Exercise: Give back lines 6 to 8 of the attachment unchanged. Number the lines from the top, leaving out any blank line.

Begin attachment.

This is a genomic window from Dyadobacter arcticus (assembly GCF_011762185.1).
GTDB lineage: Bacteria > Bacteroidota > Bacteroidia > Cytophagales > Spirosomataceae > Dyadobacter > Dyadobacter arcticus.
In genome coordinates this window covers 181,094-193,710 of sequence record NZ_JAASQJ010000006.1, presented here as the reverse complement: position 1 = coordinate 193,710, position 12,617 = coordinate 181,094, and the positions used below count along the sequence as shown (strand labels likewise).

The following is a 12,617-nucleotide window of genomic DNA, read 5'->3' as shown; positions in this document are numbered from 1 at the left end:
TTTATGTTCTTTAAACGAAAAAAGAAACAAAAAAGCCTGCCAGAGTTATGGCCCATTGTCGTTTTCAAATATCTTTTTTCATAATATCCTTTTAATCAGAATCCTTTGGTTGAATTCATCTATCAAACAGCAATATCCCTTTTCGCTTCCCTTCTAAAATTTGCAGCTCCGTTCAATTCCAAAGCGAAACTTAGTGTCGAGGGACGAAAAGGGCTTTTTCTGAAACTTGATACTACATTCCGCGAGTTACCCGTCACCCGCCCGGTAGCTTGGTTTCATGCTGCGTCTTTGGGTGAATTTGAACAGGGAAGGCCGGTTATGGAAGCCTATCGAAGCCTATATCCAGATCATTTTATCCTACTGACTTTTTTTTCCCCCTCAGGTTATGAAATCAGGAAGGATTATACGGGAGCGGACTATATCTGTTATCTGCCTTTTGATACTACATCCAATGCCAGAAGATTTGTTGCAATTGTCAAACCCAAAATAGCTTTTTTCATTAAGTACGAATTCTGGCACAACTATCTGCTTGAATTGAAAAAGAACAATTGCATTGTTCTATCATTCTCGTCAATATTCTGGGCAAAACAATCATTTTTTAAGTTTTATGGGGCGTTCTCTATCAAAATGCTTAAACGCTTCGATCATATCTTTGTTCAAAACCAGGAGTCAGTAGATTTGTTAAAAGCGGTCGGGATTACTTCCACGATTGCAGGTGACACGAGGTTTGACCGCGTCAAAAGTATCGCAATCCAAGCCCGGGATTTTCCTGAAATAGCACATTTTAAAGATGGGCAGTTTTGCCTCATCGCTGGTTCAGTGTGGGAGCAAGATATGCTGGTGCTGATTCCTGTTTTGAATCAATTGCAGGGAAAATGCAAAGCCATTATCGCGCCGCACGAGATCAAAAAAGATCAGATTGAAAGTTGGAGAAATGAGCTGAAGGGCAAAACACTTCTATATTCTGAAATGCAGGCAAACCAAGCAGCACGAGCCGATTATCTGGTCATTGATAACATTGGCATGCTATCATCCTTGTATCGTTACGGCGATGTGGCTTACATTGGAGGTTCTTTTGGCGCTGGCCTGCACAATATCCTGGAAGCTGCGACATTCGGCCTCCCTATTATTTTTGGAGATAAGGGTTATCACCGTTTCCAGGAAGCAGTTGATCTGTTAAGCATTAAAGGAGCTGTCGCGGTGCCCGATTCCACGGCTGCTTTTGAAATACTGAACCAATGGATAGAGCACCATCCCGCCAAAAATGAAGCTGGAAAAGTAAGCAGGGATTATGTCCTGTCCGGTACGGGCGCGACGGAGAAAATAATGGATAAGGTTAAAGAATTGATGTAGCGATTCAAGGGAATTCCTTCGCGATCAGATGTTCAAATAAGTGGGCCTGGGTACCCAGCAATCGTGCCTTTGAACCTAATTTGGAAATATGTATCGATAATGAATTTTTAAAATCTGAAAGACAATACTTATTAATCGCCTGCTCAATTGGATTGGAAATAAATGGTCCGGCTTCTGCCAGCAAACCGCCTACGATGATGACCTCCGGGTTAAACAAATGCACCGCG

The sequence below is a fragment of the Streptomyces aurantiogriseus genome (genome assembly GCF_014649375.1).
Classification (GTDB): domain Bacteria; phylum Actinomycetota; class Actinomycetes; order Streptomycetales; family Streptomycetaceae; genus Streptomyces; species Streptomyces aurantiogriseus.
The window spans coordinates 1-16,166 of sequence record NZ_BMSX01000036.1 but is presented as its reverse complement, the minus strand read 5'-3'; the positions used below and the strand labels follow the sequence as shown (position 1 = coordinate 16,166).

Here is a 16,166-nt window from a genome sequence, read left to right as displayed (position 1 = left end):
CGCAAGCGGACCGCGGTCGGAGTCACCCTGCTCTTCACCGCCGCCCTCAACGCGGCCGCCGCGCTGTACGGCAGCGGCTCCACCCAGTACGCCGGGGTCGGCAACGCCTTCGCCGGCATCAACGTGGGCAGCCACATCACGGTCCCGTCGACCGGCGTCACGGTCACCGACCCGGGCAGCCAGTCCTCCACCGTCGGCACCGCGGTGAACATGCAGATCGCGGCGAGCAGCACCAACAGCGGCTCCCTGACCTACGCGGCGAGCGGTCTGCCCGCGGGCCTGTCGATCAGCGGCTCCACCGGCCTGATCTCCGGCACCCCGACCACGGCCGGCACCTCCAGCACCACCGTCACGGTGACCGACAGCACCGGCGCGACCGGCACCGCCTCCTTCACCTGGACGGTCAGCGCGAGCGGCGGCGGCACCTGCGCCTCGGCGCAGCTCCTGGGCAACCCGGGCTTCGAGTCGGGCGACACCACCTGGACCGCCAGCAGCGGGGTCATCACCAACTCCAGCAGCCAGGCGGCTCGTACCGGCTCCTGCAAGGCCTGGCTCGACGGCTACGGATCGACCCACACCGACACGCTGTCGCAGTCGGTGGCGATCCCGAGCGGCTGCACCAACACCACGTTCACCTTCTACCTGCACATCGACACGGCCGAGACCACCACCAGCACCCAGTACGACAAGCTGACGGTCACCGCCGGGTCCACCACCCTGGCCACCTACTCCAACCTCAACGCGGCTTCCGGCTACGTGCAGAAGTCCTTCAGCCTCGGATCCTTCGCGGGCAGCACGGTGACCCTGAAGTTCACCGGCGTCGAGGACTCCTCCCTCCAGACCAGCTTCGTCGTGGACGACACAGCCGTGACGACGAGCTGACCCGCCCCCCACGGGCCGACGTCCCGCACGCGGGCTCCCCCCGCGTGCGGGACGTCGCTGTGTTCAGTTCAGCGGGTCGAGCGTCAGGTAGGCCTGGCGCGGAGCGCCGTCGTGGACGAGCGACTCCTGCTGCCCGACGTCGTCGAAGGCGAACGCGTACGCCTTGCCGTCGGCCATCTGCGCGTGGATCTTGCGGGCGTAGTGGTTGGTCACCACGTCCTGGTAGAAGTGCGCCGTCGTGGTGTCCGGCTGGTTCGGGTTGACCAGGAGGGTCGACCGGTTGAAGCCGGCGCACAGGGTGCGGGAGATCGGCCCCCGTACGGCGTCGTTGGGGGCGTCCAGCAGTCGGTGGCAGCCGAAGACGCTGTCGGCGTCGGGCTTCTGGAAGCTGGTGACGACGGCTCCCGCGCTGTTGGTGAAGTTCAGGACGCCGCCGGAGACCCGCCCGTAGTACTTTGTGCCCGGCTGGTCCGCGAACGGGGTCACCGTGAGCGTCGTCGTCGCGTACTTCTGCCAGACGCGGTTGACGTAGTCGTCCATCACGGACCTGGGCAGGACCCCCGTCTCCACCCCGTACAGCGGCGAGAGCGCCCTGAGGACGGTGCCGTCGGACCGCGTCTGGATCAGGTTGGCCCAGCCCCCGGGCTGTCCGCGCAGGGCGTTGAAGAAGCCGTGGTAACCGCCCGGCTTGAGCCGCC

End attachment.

The sequence below is a fragment of the Streptomyces aurantiogriseus genome (genome assembly GCF_014649375.1).
Classification (GTDB): domain Bacteria; phylum Actinomycetota; class Actinomycetes; order Streptomycetales; family Streptomycetaceae; genus Streptomyces; species Streptomyces aurantiogriseus.
The window spans coordinates 1-16,166 of sequence record NZ_BMSX01000036.1 but is presented as its reverse complement, the minus strand read 5'-3'; the positions used below and the strand labels follow the sequence as shown (position 1 = coordinate 16,166).